Baby on boardYong Hye-in, a lawmaker of the Basic Income Party, reported to work with a two-month-old child. She paid respect to deputy house speaker Kim Sang-hee with her sleeping boy in a stroller and held a press conference holding the baby to call for the right to have a child accompany a lawmaker to the National Assembly. The bill calls for an infant less than one year that needs breastfeeding to be allowed in the parliament. “A woman in Korea is often alone in the burden of pregnancy, child birth and care, which is the primary cause of low fertility,” she said, calling for fairer child care system through government support.
Yong is the third lawmaker to give birth during legislative term. Although the sigh of a baby in the National Assembly was the first in Korea, the scene has already become commonplace overseas. Larissa Waters, co-deputy leader of Australia’s Green Party, made headlines in 2017 for breastfeeding her twomonth-old daughter during a parliamentary session. She was free to do so due to a new law that passed earlier, allowing children into the chambers. She claimed workplaces must be family-friendly so that breastfeeding in parliament should no longer make news. New Zealand Prime Minister Jacinda Ardern who gave birth while in office took her three-month-old daughter to the United Nations Conference in New York in 2018.
It is time the Korean political scene also catches up with the changing times. Furthermore, actions must take place to address the issues Yong symbolically raised. Newborns stopped at 22,820 in April in the latest census report by the Statistics Office, the lowest since data was tracked from 1981. At this rate, the Korean population could be halved by 2100. A survey by the Ministry of Gender Equality and Family found 70 percent of those currently living alone have no wishes to change their status in the future. Half of those in their 20s wish to stay single. The public policy which has failed to improve the world’s lowest birth rate despite billions of dollars spent must be fixed. A study by the National Budget Office at the request of an opposition lawmaker found only 32.5 percent of this year’s budget of 42.9 trillion won ($38 billion) earmarked to promote birth this year went directly to support birth, childcare, and family welfare. The spending of 56 percent on housing, rent, and loans for young couples is understandable. But why millions of dollars went to fisheries and maritime projects, tourism and gaming is baffling.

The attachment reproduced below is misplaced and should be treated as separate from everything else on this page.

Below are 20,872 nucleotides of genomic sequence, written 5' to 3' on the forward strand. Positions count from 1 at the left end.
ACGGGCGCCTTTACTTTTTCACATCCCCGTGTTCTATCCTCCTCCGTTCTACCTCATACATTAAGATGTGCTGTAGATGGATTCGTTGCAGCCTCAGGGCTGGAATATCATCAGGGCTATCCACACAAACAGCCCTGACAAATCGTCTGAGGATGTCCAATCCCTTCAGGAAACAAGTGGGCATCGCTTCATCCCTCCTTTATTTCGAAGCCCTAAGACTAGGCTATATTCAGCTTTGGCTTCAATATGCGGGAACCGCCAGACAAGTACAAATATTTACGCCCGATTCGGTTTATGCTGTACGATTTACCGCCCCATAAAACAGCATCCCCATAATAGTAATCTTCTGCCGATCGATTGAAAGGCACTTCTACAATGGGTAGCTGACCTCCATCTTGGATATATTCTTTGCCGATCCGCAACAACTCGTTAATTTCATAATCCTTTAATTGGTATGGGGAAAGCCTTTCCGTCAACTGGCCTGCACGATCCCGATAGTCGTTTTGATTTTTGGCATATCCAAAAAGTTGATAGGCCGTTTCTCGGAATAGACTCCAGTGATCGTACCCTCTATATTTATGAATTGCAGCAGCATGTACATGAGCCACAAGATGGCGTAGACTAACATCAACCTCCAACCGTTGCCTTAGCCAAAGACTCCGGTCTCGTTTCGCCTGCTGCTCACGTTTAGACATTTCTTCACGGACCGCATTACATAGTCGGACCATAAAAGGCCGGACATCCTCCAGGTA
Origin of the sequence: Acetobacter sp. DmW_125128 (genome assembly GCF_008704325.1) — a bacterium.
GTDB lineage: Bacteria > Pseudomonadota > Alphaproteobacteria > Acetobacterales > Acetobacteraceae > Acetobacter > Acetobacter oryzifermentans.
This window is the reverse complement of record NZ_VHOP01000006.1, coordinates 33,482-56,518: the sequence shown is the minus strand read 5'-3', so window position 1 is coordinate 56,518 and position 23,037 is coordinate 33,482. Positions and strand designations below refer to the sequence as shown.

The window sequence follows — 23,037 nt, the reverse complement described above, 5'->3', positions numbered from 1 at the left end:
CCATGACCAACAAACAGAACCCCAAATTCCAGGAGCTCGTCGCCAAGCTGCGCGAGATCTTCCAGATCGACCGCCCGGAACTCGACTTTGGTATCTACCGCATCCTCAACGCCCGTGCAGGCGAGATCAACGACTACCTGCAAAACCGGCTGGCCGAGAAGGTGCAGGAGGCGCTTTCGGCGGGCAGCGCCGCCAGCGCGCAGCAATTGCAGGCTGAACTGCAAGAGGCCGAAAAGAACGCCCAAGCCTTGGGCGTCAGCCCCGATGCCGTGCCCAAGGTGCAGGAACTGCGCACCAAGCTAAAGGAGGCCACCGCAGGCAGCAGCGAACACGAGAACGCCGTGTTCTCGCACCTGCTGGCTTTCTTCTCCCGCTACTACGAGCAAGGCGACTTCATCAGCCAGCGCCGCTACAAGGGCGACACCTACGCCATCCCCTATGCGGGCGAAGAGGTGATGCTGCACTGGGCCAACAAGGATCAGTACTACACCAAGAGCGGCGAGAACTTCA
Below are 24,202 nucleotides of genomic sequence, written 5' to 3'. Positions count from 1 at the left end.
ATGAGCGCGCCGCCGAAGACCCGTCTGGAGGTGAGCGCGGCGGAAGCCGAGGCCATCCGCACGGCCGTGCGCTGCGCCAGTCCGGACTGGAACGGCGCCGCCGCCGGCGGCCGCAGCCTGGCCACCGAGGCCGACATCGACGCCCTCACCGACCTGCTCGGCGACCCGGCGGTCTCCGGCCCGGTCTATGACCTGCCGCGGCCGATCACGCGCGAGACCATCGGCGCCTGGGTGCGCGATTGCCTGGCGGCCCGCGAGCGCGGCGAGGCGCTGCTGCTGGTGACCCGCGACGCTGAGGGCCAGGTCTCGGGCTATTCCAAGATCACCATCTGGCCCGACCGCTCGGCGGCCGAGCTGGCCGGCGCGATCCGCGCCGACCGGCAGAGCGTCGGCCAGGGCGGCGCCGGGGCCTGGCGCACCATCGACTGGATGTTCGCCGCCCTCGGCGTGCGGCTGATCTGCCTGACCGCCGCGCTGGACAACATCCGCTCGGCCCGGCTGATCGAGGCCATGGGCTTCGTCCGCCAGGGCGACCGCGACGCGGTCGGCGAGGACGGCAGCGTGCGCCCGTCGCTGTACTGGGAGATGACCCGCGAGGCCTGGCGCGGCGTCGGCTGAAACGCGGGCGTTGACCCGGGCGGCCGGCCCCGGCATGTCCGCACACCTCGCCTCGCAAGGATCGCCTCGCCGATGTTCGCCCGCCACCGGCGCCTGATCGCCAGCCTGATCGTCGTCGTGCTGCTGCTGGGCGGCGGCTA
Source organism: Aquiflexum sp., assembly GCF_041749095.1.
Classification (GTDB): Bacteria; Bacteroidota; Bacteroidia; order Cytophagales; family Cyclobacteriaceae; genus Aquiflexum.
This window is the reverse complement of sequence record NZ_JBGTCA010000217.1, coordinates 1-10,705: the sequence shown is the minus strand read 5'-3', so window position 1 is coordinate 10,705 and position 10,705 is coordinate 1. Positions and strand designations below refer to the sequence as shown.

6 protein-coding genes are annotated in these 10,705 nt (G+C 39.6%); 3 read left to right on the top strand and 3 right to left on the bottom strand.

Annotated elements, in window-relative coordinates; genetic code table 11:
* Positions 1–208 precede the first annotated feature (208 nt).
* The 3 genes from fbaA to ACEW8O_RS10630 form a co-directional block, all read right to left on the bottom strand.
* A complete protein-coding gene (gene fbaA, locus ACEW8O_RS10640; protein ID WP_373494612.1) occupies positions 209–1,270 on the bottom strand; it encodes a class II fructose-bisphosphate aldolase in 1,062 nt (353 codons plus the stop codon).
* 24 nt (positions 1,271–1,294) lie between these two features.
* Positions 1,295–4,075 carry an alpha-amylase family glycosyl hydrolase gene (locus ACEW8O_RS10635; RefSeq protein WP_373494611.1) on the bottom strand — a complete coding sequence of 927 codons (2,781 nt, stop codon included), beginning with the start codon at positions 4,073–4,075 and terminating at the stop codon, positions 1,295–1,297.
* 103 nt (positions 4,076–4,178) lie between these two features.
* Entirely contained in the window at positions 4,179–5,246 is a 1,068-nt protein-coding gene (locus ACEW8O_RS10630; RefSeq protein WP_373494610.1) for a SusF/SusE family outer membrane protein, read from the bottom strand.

The low birth rate coupled with aging spell doom for the country. Presidential aspirants must vie with policy ideas to address the issue. The young are lured into the capital region in search of better jobs and living conditions. Other parts of the country must be able to provide equally decent jobs and living standards. The young who are used to comforts of modern life fear they cannot provide the same security to their offspring and shun starting a family. Retirement extension coupled with employment flexibility, housing security and education reform are also necessary steps to stimulate the birth rate.